Micrometric scale topography of a watch dial - PO3D

PO3D makes it possible to measure topography, profiles and surface roughness parameters down to a few cm2.

The manufacture of the first watch mechanisms using springs was established in the 16th century. With it, precision, automatism, and meticulous metalworking developed, which would then influence other strategic activities, in particular the navy, and all mechanized industries. Watchmaking requires precision and a keen eye for detail.

The watchmaking industry continues to innovate, in perpetual search for improvement on increasingly miniaturized mechanisms.

In the 1970s, an optimal oscillation frequency (32,768 Hertz) for a quartz movement was established; it still represents a universal standard today. The “Constant Escapement” can also be cited, launched in 2008, it is based on a silicon blade as thin as a hair which improves the precision of the movement over time. For all these cutting-edge developments, ultra-precise characterization techniques are popular.

PO3D analyzes provide access to a 3D representation at the micrometric scale of the surface of a sample, as well as its roughness parameters.

Optical profilometry (confocal/interferometric microscopy) is a non-contact imaging method for observing and characterizing the topography of

surfaces over measurement ranges from a few tens of µm² to a few mm², with a lateral resolution of order of 200 nm and a vertical resolution ranging from nanometers to several tens of µm.

Optical profilometry in confocal mode, based on the reflection of a light signal on a surface, makes it possible to observe the topography on any type of sample (flat or very rough with slopes of up to 70%).

Optical profilometry in confocal mode makes it possible to produce images with very shallow depth of field or “optical sections”. By positioning the focal plane of the objective at different depth levels below the surface of the sample and eliminating light from out-of-focus points, it is possible to produce series of images from which a three-dimensional representation of the The object is reconstructed.

TESCAN ANALYTICS has recognized expertise in the use of PO3D profilometry on all types of materials. Our team of experts works with all industrial sectors to find solutions to their problems linked to the development of their innovations.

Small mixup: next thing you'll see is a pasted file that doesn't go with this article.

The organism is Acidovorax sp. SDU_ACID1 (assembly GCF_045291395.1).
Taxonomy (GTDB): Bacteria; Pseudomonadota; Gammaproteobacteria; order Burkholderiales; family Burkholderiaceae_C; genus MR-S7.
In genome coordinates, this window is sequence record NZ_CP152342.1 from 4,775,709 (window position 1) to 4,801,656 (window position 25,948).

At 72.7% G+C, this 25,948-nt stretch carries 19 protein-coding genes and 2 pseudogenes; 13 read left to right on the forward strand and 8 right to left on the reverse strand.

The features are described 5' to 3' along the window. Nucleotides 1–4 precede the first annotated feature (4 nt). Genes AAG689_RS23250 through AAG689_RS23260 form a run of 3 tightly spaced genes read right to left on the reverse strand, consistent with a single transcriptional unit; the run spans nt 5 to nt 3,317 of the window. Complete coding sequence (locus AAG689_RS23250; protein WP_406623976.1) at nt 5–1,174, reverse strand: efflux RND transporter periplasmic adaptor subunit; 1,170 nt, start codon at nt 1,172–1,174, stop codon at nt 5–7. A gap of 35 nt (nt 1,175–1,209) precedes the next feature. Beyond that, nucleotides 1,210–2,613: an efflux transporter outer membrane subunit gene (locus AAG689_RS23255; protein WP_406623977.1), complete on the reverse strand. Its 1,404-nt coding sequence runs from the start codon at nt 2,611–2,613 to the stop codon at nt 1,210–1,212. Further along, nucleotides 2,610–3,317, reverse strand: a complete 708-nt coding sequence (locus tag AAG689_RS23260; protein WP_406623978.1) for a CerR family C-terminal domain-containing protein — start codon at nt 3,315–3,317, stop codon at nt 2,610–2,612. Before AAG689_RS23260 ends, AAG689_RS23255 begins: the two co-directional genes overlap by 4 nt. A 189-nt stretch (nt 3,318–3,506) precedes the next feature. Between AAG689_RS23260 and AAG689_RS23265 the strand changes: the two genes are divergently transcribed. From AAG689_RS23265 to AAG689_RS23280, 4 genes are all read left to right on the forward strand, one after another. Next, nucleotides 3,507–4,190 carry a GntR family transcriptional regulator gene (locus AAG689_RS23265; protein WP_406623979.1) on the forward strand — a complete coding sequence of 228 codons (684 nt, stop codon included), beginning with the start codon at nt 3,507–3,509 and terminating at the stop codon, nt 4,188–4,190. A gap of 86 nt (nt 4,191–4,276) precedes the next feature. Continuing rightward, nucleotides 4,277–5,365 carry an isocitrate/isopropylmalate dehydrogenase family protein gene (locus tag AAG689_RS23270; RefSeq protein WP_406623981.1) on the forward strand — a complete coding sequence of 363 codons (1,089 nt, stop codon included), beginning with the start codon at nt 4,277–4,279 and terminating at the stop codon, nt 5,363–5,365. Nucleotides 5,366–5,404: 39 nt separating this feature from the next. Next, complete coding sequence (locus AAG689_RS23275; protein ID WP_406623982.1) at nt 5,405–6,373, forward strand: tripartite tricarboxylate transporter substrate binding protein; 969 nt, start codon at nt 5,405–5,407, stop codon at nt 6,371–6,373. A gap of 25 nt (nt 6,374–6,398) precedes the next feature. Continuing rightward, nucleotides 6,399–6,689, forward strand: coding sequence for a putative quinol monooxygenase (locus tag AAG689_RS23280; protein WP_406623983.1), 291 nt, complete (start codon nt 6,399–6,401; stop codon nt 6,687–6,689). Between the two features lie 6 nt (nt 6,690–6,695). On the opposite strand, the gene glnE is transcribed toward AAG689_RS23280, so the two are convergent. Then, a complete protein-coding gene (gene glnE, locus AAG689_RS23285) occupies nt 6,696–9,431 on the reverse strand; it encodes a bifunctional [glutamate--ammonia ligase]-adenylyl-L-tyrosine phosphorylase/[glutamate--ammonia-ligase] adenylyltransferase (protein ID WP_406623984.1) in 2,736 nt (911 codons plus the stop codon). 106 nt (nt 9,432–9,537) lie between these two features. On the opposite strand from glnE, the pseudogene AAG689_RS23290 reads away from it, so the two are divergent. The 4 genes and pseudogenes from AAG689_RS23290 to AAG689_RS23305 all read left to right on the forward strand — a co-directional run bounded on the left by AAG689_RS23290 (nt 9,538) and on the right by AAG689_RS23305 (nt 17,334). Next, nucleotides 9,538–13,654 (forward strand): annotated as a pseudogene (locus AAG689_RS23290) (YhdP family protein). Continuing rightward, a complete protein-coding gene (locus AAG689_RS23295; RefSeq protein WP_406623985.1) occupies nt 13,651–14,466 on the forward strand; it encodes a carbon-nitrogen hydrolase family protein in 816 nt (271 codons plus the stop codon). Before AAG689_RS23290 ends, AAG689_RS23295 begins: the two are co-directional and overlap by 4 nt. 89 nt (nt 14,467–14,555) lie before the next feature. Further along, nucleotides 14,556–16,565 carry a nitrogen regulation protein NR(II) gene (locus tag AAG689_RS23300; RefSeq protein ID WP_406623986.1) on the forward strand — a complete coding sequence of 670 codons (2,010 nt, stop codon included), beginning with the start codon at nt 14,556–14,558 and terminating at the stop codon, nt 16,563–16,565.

Objective of the analysis

Observation of surface morphology on a watch dial.

Sample preparation

No preparation was necessary. The samples were placed on the profilometer stage, then imaged.


Figure 1: (a) PO3D image of a watch face made with the 5X objective (2.5 x 1.9 mm2 area) (b) Roughness profile

Figure 1
shows the overall morphology of the area of ‚Äč‚Äčinterest with the 5X objective. Two main observations can be made:
- wide millimeter ranges giving a “sawtooth” profile
- paths distributed evenly over the different beaches
Figure 2: (a) PO3D image of a watch dial made with the 20X objective (surface 450 x 600 µm²) (b) Roughness profile

Figure 2
shows an image taken with the 20X objective and the associated profile, perpendicular to the furrows. The furrow patterns repeat with a frequency of 6 to 7 streaks.
Figure 3: (a) PO3D image of a watch dial taken with the 50X objective (200 x 250 µm2) (b) Roughness profile

Figure 3
shows an image taken with the 50X objective and an associated profile. The furrows are observed more finely. The profile which is perpendicular to the furrows confirms that the latter are made up of 3 low-height striations, followed by 3 higher-height striations.

It is possible to go up to a 100X objective, for each of these magnifications the PO3D provides the associated roughness parameters.


In this example, it was demonstrated that PO3D profilometry is an optimal non-contact microscopy tool for observing topography, roughness profiles and obtaining Ra and Rq parameters (Sa and Sq).

PO3D allows the observation and characterization of surface topography over areas of a few tens of µm² to a few mm², with a lateral resolution of 200 nm and height resolutions of up to 1 nm.

For more analysis applications using PO3D or our other analytical techniques and microscopy, click here.

Other complementary techniques can be used to study topography such as AFM. The ‘nano-triology’ phenomena encountered in mechanical watchmaking may require analyzes by ToF-SIMS or TEM.